18717 Fri, 05/14/2010 - 10:57am
What is business excellence?
I asked myself that same question when I was presented with the opportunity to be this month’s guest columnist.
By definition, excellence is the “fact or state of excelling.” OK, so excelling in what—everything? Strategy, marketing, finance, technology and those sorts of things? That seems very broad. I think the answer is a little more simplistic—business excellence is having a great, not good, business.
The following are a few observations I’ve made over the years for what constitutes a GREAT business:
Get over yourself. It sounds silly, but acknowledging your own limitations and expertise is the key to learning. Always be open minded to the idea that someone can teach you something you don’t know. Great companies are not afraid to seek support and networks outside their own business to help get them to the next level. This network can be found in the form of a trusted smart friend, peer groups and industry associations, such as the Gift and Home Trade Association. I have been a member of GHTA for several years and truly believe that the relationships I have formed and the foundation of knowledge I’ve gained has contributed to my company’s success.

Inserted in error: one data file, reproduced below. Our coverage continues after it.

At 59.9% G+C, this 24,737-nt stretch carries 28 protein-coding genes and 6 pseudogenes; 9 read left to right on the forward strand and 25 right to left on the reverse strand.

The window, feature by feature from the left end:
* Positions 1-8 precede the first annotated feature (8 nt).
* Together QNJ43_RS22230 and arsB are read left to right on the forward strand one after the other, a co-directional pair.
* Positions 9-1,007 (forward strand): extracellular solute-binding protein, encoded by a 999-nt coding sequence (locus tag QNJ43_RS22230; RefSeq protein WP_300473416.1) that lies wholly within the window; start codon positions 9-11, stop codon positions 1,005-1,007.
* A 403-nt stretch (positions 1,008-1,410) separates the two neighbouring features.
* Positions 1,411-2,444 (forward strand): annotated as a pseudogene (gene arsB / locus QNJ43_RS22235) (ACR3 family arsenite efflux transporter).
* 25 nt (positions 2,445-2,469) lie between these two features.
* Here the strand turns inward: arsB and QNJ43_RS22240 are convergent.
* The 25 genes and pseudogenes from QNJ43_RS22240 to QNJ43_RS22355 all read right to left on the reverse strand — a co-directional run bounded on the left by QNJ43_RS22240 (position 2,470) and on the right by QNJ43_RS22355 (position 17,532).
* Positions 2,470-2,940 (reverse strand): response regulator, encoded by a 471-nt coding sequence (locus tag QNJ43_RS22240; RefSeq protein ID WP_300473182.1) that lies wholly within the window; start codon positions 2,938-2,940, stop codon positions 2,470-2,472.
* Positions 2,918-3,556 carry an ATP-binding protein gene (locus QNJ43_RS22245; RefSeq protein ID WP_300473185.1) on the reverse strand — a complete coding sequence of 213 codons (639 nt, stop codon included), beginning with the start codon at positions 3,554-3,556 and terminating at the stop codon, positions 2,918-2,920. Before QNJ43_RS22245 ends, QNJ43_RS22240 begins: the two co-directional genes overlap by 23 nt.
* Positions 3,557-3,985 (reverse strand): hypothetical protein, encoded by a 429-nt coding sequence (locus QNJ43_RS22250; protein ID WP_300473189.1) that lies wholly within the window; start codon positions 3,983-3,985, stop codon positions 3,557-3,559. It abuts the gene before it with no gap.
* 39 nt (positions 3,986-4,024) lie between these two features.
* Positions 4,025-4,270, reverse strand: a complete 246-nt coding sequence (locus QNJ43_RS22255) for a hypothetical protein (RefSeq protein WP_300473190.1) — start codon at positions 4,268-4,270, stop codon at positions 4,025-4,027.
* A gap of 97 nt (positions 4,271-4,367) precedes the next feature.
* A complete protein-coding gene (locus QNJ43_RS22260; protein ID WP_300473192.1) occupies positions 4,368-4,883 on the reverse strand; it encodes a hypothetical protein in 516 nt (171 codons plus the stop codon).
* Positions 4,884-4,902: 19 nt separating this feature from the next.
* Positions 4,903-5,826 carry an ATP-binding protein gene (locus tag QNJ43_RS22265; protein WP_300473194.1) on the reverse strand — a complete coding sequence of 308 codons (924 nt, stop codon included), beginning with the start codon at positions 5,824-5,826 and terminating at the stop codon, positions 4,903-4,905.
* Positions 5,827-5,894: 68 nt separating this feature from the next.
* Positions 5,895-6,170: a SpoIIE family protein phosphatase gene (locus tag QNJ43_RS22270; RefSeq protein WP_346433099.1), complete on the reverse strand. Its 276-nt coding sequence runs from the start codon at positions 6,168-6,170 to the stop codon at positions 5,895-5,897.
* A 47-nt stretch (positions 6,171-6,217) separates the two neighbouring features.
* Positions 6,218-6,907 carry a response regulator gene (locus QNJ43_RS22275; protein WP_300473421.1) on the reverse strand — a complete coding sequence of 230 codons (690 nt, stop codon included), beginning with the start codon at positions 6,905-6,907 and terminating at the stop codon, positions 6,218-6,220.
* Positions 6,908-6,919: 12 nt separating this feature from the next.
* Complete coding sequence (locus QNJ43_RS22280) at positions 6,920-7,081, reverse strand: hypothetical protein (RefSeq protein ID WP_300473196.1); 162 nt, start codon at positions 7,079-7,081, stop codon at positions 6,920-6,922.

Be fearless. Great businesses are never shy. They constantly risk failure and in many cases, fail. But the difference with great businesses is what they do with this knowledge. Do they retreat or apply this new knowledge and move forward with new strategies?
Create an amazing team and have fun. Very simply, people are happy to come to work and have fun once they get there. A sense of teamwork and a ‘work is play’ attitude go a long way in terms of morale, and employees know they are valued. Sure, the bad times still happen, but are short-lived in the face of happy people. And just like life, happy people, i.e. happy employees, are more productive, more motivated, more trusted and are the first to get the job done.
Believe that what you are creating/selling is good for your customer. This is probably my number one strategy for pursuing excellence.
While this idea is sometimes sugar coated and buried in a cliché mission statement, I believe great businesses are in business for reasons other than profit alone. They want to make a difference, add value. They serve their customers, employees and shareholders, not the bank. Profits are the score, not the game. When you truly believe that your product or service is helping or adding value to someone’s life, this is the driving force on the road to excellence.
Beth Lang is the founder and chief executive officer of Alexa’s Angels Inc., based in Windsor, Colo.; president of The Gift and Home Trade Association and a proud sponsor of the ICON Awards. She can be reached at 970-686-7246, alexas-angels.com, giftandhome.org.